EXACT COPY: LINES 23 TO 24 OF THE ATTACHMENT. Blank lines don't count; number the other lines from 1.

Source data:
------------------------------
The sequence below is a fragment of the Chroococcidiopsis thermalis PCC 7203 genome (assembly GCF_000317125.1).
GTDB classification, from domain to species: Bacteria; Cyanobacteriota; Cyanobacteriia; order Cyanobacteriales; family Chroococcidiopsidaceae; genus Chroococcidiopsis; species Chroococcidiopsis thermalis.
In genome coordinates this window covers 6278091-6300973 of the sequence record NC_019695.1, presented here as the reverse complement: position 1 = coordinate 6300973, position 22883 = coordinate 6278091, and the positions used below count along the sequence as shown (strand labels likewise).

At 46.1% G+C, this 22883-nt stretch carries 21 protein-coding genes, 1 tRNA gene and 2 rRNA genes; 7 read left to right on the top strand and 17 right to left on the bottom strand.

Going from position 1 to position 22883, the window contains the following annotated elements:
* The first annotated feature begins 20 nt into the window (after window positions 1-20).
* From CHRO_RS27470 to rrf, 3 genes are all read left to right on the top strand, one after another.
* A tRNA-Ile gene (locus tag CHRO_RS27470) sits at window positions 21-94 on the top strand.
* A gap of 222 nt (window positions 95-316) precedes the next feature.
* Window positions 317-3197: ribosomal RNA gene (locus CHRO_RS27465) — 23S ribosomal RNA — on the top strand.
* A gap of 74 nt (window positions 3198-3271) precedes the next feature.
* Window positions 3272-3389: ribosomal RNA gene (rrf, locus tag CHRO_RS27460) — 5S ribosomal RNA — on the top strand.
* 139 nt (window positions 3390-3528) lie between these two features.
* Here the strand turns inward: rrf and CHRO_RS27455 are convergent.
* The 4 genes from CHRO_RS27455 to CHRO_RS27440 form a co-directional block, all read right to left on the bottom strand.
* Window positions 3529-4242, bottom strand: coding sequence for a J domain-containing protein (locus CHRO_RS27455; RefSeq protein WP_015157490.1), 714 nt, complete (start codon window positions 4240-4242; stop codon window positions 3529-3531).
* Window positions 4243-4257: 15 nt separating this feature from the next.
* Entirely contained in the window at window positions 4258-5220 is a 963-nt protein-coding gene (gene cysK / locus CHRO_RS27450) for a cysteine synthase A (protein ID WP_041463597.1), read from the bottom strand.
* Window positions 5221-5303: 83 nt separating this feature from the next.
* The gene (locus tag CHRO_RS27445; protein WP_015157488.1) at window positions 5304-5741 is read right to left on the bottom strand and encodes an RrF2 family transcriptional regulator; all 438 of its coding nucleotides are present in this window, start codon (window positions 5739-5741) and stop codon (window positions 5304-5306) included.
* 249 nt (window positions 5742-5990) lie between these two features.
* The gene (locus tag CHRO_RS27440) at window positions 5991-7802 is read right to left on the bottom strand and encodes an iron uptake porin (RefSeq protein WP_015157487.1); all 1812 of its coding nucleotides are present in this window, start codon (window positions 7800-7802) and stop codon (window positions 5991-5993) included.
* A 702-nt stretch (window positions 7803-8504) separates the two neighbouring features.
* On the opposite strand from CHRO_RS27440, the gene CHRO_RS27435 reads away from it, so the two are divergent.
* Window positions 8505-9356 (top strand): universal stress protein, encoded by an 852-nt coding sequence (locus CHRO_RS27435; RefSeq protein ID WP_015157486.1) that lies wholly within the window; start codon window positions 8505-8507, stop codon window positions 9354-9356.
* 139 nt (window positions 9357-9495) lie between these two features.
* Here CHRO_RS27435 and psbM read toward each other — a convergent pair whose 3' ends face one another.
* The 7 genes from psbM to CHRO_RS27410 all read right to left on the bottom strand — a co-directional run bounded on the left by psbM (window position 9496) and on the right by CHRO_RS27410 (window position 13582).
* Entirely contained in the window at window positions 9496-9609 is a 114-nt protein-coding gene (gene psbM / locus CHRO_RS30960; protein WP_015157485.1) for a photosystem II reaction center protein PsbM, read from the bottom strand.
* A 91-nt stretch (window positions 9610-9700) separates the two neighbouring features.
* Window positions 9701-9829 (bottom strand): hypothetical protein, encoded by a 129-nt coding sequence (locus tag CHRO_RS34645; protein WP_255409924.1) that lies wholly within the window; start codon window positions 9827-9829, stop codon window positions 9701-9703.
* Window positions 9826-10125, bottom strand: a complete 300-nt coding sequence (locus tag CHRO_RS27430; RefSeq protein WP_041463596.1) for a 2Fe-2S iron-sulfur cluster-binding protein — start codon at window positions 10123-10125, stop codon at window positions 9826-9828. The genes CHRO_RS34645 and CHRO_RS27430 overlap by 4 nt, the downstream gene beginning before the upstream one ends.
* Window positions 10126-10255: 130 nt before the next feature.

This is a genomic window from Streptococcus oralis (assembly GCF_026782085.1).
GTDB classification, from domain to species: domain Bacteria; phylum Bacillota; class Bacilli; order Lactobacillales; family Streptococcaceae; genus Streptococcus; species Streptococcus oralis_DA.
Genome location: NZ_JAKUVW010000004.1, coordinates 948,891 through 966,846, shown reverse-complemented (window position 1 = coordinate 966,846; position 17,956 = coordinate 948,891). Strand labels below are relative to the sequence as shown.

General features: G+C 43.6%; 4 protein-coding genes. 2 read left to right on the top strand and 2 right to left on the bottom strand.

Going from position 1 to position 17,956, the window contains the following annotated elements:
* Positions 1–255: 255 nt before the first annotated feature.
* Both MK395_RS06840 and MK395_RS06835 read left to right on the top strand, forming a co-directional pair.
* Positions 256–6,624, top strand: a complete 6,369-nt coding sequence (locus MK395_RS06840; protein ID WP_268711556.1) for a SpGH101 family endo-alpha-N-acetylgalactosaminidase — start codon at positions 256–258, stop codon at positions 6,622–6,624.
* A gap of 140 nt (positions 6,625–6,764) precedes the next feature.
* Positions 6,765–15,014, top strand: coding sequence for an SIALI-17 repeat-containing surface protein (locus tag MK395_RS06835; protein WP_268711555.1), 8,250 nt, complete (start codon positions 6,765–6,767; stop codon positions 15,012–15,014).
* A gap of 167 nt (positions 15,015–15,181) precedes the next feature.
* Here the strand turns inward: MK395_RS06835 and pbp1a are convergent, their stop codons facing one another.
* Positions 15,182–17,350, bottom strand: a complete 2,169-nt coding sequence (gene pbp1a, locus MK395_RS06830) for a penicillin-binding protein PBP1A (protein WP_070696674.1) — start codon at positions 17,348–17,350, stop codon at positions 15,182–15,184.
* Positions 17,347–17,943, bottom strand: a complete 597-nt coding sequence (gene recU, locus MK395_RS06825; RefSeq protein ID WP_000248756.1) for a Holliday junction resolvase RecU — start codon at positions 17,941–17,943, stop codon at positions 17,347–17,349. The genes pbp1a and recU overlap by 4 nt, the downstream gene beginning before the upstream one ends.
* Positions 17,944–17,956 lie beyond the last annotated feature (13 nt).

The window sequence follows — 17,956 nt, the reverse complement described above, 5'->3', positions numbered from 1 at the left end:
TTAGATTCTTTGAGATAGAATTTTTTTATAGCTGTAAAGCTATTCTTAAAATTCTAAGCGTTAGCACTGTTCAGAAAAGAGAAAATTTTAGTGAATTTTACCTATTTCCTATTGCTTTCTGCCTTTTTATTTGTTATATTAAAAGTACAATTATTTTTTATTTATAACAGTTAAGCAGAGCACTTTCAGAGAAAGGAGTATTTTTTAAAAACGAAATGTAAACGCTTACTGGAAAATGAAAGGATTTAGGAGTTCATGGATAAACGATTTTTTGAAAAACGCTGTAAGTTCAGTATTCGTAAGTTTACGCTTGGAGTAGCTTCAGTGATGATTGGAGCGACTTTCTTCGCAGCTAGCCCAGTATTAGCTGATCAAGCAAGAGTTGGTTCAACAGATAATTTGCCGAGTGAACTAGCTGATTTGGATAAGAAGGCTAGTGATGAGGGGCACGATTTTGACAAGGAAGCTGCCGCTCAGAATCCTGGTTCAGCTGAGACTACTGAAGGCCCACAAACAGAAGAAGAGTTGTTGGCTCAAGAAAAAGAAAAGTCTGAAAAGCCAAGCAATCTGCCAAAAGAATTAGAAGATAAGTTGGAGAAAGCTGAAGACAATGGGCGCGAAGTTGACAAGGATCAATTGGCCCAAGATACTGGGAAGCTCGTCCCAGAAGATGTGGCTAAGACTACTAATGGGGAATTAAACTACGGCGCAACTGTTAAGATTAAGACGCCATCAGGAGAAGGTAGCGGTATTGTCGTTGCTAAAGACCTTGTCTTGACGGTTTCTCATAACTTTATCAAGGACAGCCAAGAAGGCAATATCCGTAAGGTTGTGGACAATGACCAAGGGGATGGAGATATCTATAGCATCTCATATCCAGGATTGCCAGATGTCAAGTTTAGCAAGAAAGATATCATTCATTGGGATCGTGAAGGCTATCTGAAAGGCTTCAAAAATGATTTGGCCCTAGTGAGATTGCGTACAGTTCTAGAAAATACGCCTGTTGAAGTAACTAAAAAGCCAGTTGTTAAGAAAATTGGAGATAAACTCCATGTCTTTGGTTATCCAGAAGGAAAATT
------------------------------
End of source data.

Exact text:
* A 702-nt stretch (window positions 7803-8504) separates the two neighbouring features.
* On the opposite strand from CHRO_RS27440, the gene CHRO_RS27435 reads away from it, so the two are divergent.